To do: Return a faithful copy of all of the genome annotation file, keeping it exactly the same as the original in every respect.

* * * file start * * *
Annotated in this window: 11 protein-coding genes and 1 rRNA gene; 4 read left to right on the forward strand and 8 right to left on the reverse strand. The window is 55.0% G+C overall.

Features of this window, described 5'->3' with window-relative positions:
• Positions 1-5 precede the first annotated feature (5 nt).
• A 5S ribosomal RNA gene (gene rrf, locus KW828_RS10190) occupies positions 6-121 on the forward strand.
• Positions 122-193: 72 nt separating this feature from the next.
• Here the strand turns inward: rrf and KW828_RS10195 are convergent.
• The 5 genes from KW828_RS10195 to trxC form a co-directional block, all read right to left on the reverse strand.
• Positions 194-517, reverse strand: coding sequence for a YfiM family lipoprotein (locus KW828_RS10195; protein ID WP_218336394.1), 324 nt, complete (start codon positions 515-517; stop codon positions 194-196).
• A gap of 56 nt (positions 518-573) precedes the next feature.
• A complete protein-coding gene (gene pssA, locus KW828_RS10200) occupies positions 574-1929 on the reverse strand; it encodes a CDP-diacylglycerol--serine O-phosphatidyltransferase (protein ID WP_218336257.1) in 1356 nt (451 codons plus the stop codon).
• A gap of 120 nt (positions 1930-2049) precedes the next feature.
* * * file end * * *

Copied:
Annotated in this window: 11 protein-coding genes and 1 rRNA gene; 4 read left to right on the forward strand and 8 right to left on the reverse strand. The window is 55.0% G+C overall.

Features of this window, described 5'->3' with window-relative positions:
• Positions 1-5 precede the first annotated feature (5 nt).
• A 5S ribosomal RNA gene (gene rrf, locus KW828_RS10190) occupies positions 6-121 on the forward strand.
• Positions 122-193: 72 nt separating this feature from the next.
• Here the strand turns inward: rrf and KW828_RS10195 are convergent.
• The 5 genes from KW828_RS10195 to trxC form a co-directional block, all read right to left on the reverse strand.
• Positions 194-517, reverse strand: coding sequence for a YfiM family lipoprotein (locus KW828_RS10195; protein ID WP_218336394.1), 324 nt, complete (start codon positions 515-517; stop codon positions 194-196).
• A gap of 56 nt (positions 518-573) precedes the next feature.
• A complete protein-coding gene (gene pssA, locus KW828_RS10200) occupies positions 574-1929 on the reverse strand; it encodes a CDP-diacylglycerol--serine O-phosphatidyltransferase (protein ID WP_218336257.1) in 1356 nt (451 codons plus the stop codon).
• A gap of 120 nt (positions 1930-2049) precedes the next feature.